Coppin State University’s new four-story Science and Technology Center houses the Math/Computer Science Department, the Natural Sciences Department, and research space for faculty and advanced undergraduate students. It also contains the campus-wide IT Department, along with a major campus data center. General classrooms and computer labs on the lower level of the building are open to the entire campus, along with an exhibit space and a 100-student lecture hall. Other features include an outdoor garden classroom, green roof, and technologically enhanced collaboration spaces.
The project creates a new gateway for the campus, and includes the development of a 9-acre public “campus green,” the first of its kind on the urban campus.
The academic and economic mission of the new facility is to support Coppin’s allied health degree programs in the nearby Health and Human Services Facility. The new building is designed to support undergraduate science education based on interdepartmental collaboration, exploration, research, and team interaction. All labs and classrooms, for example, are configured to allow for teams of two to eight people to work together on projects. The facility is also highly flexible; areas that now support faculty offices are designed for conversion to a more open plan concept for use as problem-based learning studios in the future.
Biological sciences spaces, including a vivarium and research greenhouse, house both teaching and research labs; and support for botany, ecology, zoology, biotechnology, human anatomy, physiology, microbiology, histology, cell biology, and genetics.
The building also houses teaching and research labs and support for general physics; and math support for applied mathematics, math sequencing, nanotechnology, and modeling and simulation.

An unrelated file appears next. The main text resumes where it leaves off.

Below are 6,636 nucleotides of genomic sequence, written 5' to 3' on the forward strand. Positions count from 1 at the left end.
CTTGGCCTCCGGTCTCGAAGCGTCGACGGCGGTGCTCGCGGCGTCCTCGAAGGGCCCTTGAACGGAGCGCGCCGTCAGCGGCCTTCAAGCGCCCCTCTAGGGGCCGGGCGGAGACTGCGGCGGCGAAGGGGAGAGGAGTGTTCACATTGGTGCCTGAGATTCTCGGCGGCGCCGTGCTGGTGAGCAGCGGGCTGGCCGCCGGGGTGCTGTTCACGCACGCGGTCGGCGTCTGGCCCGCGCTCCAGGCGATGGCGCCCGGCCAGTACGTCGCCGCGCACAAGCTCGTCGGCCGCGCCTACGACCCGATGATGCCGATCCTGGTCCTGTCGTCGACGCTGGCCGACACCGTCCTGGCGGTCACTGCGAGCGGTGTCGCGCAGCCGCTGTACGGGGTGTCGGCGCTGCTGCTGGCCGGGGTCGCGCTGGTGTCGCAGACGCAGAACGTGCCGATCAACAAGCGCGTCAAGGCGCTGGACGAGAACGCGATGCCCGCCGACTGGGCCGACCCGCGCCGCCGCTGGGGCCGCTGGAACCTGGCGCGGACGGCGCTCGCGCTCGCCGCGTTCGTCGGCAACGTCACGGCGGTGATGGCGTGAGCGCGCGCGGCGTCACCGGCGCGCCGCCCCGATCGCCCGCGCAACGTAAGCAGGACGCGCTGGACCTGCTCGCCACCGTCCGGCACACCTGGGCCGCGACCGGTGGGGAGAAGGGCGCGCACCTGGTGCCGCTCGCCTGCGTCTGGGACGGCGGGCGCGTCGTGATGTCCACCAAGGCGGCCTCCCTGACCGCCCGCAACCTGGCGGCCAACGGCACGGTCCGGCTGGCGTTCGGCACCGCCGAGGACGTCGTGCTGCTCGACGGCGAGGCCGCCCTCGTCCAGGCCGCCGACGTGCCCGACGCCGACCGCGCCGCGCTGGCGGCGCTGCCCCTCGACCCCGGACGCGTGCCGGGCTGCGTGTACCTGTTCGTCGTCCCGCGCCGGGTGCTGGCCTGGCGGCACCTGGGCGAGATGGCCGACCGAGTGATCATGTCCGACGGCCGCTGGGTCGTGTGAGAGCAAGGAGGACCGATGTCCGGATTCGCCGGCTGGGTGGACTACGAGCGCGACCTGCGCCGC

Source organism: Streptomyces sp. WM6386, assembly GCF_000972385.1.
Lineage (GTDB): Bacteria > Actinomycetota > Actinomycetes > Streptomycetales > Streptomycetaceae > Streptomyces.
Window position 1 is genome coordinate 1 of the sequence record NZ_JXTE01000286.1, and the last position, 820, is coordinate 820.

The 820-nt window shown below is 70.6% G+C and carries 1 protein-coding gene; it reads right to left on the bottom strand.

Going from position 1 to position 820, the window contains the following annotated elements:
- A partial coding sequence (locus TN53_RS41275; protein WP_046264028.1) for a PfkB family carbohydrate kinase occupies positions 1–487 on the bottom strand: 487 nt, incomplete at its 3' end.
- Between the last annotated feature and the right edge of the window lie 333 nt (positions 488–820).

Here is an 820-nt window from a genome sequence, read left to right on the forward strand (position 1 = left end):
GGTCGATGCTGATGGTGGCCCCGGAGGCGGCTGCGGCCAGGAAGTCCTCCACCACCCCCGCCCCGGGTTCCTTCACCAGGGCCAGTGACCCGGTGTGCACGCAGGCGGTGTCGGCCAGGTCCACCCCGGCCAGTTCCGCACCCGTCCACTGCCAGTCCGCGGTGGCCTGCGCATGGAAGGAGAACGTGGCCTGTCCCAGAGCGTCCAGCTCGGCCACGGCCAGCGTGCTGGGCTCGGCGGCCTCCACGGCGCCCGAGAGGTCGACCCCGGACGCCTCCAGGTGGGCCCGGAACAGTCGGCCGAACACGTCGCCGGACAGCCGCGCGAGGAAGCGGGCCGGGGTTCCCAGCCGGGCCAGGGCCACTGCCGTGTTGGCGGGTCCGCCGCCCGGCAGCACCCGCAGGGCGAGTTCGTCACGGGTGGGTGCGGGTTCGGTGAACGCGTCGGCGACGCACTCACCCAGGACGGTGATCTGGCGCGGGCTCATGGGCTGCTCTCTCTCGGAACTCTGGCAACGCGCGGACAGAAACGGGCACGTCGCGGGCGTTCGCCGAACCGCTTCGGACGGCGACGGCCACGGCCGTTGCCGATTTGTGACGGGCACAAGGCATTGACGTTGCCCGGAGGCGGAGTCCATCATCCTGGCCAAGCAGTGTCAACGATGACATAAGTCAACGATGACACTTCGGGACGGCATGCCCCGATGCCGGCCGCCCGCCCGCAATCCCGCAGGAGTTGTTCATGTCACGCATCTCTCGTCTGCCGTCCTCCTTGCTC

Chemical sciences spaces include teaching and research labs and support for general chemistry, organic chemistry, biochemistry, physical chemistry, quantitative analysis, chemical balancing, and instrumentation.
Faculty offices are grouped together to foster community, and double-loaded lab volumes are splayed apart at the ends to create spaces for student-faculty collaboration. Lab spaces requiring the most frequent air changes are placed on the top floors, eliminating the need for large shaft spaces in lower floorplates.
Vertical fins shade the fully glazed faculty offices, and spaces are designed to take advantage of maximum daylight.
The project is tracking LEED Gold certification. Sustainable features include:
- Charging stations for electric vehicles and reserved parking for low-emitting vehicles
- Substantial landscaping to reduce heat-island effects
- Waterless urinals and low-flow toilets
- Point-of-use laboratory water purification
- A lighting control system employing daylight and occupancy sensors and time-clocks
- Heat-recovery systems to capture and recycle energy from the building’s mechanical systems.